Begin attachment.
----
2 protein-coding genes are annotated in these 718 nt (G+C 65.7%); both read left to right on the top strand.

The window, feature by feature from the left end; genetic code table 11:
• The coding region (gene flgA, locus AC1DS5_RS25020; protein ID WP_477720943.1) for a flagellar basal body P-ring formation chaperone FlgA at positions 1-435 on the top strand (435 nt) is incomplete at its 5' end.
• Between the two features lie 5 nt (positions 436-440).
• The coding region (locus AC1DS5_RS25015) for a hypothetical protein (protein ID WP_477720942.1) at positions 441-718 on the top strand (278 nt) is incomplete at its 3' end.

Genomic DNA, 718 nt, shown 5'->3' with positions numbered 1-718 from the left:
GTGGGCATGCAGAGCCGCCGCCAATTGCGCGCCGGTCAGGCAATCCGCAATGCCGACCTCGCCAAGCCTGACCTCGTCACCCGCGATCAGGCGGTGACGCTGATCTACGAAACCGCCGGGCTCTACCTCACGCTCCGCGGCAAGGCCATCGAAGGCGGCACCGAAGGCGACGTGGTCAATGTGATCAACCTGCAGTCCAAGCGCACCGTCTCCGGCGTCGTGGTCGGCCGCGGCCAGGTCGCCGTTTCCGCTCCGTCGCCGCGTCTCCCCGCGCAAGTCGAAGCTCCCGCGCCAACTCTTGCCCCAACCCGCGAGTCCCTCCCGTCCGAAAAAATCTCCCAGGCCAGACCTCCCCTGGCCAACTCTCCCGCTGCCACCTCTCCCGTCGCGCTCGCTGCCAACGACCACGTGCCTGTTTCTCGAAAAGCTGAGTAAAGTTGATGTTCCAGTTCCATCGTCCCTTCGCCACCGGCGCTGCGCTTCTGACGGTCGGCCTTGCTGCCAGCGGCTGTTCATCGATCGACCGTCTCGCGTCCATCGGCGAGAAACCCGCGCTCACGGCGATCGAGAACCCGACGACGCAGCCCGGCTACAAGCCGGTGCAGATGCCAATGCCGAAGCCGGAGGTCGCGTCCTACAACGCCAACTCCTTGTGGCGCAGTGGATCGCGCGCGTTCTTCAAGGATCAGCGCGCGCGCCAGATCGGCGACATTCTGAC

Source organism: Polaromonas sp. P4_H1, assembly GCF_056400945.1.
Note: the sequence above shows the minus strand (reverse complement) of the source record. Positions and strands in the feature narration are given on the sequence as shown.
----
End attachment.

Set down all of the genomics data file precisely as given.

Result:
2 protein-coding genes are annotated in these 718 nt (G+C 65.7%); both read left to right on the top strand.

The window, feature by feature from the left end; genetic code table 11:
• The coding region (gene flgA, locus AC1DS5_RS25020; protein ID WP_477720943.1) for a flagellar basal body P-ring formation chaperone FlgA at positions 1-435 on the top strand (435 nt) is incomplete at its 5' end.
• Between the two features lie 5 nt (positions 436-440).
• The coding region (locus AC1DS5_RS25015) for a hypothetical protein (protein ID WP_477720942.1) at positions 441-718 on the top strand (278 nt) is incomplete at its 3' end.

Genomic DNA, 718 nt, shown 5'->3' with positions numbered 1-718 from the left:
GTGGGCATGCAGAGCCGCCGCCAATTGCGCGCCGGTCAGGCAATCCGCAATGCCGACCTCGCCAAGCCTGACCTCGTCACCCGCGATCAGGCGGTGACGCTGATCTACGAAACCGCCGGGCTCTACCTCACGCTCCGCGGCAAGGCCATCGAAGGCGGCACCGAAGGCGACGTGGTCAATGTGATCAACCTGCAGTCCAAGCGCACCGTCTCCGGCGTCGTGGTCGGCCGCGGCCAGGTCGCCGTTTCCGCTCCGTCGCCGCGTCTCCCCGCGCAAGTCGAAGCTCCCGCGCCAACTCTTGCCCCAACCCGCGAGTCCCTCCCGTCCGAAAAAATCTCCCAGGCCAGACCTCCCCTGGCCAACTCTCCCGCTGCCACCTCTCCCGTCGCGCTCGCTGCCAACGACCACGTGCCTGTTTCTCGAAAAGCTGAGTAAAGTTGATGTTCCAGTTCCATCGTCCCTTCGCCACCGGCGCTGCGCTTCTGACGGTCGGCCTTGCTGCCAGCGGCTGTTCATCGATCGACCGTCTCGCGTCCATCGGCGAGAAACCCGCGCTCACGGCGATCGAGAACCCGACGACGCAGCCCGGCTACAAGCCGGTGCAGATGCCAATGCCGAAGCCGGAGGTCGCGTCCTACAACGCCAACTCCTTGTGGCGCAGTGGATCGCGCGCGTTCTTCAAGGATCAGCGCGCGCGCCAGATCGGCGACATTCTGAC

Source organism: Polaromonas sp. P4_H1, assembly GCF_056400945.1.
Note: the sequence above shows the minus strand (reverse complement) of the source record. Positions and strands in the feature narration are given on the sequence as shown.